Tuesday, June 24, 2014
I'm still alpha-testing my new boardgame, Quiddich: Professional League, which is part of my game series based on the writings of J.K. Rowling. Since this is part of a series, I felt it needed to keep at a complexity level close to the others. This, as it turned out, was a naive hope. Quiddich is just too nuanced, and needed more rules than I usually like to model it.
In the Harry Potter series, Quiddich is described in a number of places as being "very complex". Given the rules, however, it seems, while multi-faceted, to be simply layers of simplicity stacked atop each other. Given my love of designing abstract strategy games, this should have alerted me to the trouble ahead.
Known as emergent complexity, this is the idea that very complex results are often the result of a few simple rules systems interacting with each other. Complex and numerous rules, on the other hand, usually have the habit of constraining complexity. Using more and more rules to control the situation is the sign of weak design, in an abstract strategy game. Go is the gold standard for simple rules and emergent complexity.
Rowling's statement about the complexity of Quiddich proves true.
For a game like this, basically a simulation of a physical sport, I needed to model the movements and actions of fourteen players in four different roles, as well as the attributes and actions of four different balls. All moving in three dimensions, all at the same time. Each turn.
Keep it simple, I told myself, over and over. For instance, I wanted to keep it pure strategy by not using dice for action resolution. But that left me with the problem of players selecting from numerous possible actions by calculating the success of each and choosing only successful options. Talk about paralysis! The game threatened to get bogged down before I ever tested it. The solution: ignorance.
Not knowing a predetermined outcome is as good as randomness, so I hid a lot of the information from the opponent on cubes. You can see your information, but the other team cannot. Now there was no way to know if you'd succeed or not until you declared your action. You'd have to correctly predict your opponent's intentions, a gauge how much they wanted something to happen.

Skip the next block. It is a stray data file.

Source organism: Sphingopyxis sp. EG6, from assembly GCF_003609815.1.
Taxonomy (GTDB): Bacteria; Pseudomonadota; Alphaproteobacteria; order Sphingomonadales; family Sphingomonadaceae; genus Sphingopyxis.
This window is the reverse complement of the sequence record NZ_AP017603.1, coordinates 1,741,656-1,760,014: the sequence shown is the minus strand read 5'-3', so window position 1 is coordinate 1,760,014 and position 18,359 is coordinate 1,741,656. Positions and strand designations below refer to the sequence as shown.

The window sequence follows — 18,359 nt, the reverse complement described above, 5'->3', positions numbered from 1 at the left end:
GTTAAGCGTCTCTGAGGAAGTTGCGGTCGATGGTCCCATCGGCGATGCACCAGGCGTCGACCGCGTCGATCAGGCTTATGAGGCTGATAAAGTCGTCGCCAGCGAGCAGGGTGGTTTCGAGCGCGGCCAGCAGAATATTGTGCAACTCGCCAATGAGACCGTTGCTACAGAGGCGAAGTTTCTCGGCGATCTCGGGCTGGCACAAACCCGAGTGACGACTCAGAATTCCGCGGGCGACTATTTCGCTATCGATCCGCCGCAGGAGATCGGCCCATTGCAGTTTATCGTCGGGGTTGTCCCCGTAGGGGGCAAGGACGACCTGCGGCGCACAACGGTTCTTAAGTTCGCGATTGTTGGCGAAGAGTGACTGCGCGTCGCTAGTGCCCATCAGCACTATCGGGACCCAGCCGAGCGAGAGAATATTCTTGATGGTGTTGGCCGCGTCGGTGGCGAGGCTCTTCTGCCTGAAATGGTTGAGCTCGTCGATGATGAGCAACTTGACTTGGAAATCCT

The 3D nature of flying players and balls I abstracted away, and I kept the field very few spaces, to force players into tight proximity. But the complexity of modelling a sport dogged me. Every element was modeled with the fewest rules I could manage and still perform its function.
Throwing a ball is a good example. There are two main types of throw in the game of Quiddich: throws form one player to another (a Pass), and throws through the golden hoops that score your team ten points (a Shot on Goal). It seems nit-picky, but it's essential to allow blocking and interceptions, as well as defending the rings by the Keeper. Oh, and then there are penalty shots. How do you manage strategy when there is only one shooter and one defender? Both players automatically have highest priority, so how can it be made strategic?
Taken together, this network of simple parts transforms into something else entirely. And that says nothing of the technical task of writing the rules to make this comprehensible to others. As prose, the rules are about fifteen pages long. Gak! I'm hoping when I do a full-art version, they'll boil down a lot.
Modeling a sport has really brought home how complex the rules of the average sport are. The reason sports are, from a game-designer's point of view, inelegant, is that there are just so many rules. But dealing with the real world in real time means you have to institute all sorts of controls. Even in the wizarding world, the game was sometimes hard to watch and understand without magical assistance, and I can only imagine how a Referee could do their job.
I wanted to allow basically every interaction that was shown in the book's Quiddich matches, and I believe I have done a good job of it, now that I've been alpha-testing for a week or so. The four types of players are all very useful, and each of the four balls in the game works completely differently. But, now that I have a working model of Quiddich, the true complexity of the shifting tactics has really come home for me. I wonder if J.K. Rowling realized how well her imaginary sport actually plays out, because, if my game is any sort of good simulation, the sport of Quiddich is a hugely deep, and very impressive piece of game design. I wonder what other games she might have designed, and just doesn't talk about much.
But I can't wait to start beta-testing, as offloading half the work onto another brain would be such a relief!